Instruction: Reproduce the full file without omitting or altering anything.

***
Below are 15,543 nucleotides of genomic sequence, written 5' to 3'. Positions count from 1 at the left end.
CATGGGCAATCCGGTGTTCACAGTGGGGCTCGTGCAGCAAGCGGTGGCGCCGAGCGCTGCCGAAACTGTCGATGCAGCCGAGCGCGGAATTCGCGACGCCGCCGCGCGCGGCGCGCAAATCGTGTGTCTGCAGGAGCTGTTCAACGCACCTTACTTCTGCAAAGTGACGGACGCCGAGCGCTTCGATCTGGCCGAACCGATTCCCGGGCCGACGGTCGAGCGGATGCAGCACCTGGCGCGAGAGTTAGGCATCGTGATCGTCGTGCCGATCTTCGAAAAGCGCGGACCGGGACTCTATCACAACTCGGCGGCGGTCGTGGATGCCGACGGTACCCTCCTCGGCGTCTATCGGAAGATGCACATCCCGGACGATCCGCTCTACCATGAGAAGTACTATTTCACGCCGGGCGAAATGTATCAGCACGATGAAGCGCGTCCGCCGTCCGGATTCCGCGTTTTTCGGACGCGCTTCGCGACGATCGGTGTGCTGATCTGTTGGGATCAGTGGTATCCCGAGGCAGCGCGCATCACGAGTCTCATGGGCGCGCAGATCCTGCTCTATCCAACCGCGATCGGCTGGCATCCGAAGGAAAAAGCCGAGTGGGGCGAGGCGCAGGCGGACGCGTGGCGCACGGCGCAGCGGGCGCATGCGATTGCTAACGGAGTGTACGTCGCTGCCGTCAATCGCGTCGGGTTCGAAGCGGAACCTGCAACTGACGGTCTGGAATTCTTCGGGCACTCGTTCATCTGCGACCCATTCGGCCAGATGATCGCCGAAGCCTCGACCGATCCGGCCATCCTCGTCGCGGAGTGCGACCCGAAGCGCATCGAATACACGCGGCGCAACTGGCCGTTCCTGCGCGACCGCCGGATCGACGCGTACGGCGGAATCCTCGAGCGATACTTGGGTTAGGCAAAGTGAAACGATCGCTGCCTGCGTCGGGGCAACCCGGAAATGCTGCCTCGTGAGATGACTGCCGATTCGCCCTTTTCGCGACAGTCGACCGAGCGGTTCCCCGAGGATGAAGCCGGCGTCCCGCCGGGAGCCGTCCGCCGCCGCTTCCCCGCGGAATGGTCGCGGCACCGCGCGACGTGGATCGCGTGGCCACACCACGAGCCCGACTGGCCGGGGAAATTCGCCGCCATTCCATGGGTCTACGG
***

Below are 15,543 nucleotides of genomic sequence, written 5' to 3'. Positions count from 1 at the left end.
CATGGGCAATCCGGTGTTCACAGTGGGGCTCGTGCAGCAAGCGGTGGCGCCGAGCGCTGCCGAAACTGTCGATGCAGCCGAGCGCGGAATTCGCGACGCCGCCGCGCGCGGCGCGCAAATCGTGTGTCTGCAGGAGCTGTTCAACGCACCTTACTTCTGCAAAGTGACGGACGCCGAGCGCTTCGATCTGGCCGAACCGATTCCCGGGCCGACGGTCGAGCGGATGCAGCACCTGGCGCGAGAGTTAGGCATCGTGATCGTCGTGCCGATCTTCGAAAAGCGCGGACCGGGACTCTATCACAACTCGGCGGCGGTCGTGGATGCCGACGGTACCCTCCTCGGCGTCTATCGGAAGATGCACATCCCGGACGATCCGCTCTACCATGAGAAGTACTATTTCACGCCGGGCGAAATGTATCAGCACGATGAAGCGCGTCCGCCGTCCGGATTCCGCGTTTTTCGGACGCGCTTCGCGACGATCGGTGTGCTGATCTGTTGGGATCAGTGGTATCCCGAGGCAGCGCGCATCACGAGTCTCATGGGCGCGCAGATCCTGCTCTATCCAACCGCGATCGGCTGGCATCCGAAGGAAAAAGCCGAGTGGGGCGAGGCGCAGGCGGACGCGTGGCGCACGGCGCAGCGGGCGCATGCGATTGCTAACGGAGTGTACGTCGCTGCCGTCAATCGCGTCGGGTTCGAAGCGGAACCTGCAACTGACGGTCTGGAATTCTTCGGGCACTCGTTCATCTGCGACCCATTCGGCCAGATGATCGCCGAAGCCTCGACCGATCCGGCCATCCTCGTCGCGGAGTGCGACCCGAAGCGCATCGAATACACGCGGCGCAACTGGCCGTTCCTGCGCGACCGCCGGATCGACGCGTACGGCGGAATCCTCGAGCGATACTTGGGTTAGGCAAAGTGAAACGATCGCTGCCTGCGTCGGGGCAACCCGGAAATGCTGCCTCGTGAGATGACTGCCGATTCGCCCTTTTCGCGACAGTCGACCGAGCGGTTCCCCGAGGATGAAGCCGGCGTCCCGCCGGGAGCCGTCCGCCGCCGCTTCCCCGCGGAATGGTCGCGGCACCGCGCGACGTGGATCGCGTGGCCACACCACGAGCCCGACTGGCCGGGGAAATTCGCCGCCATTCCATGGGTCTACGG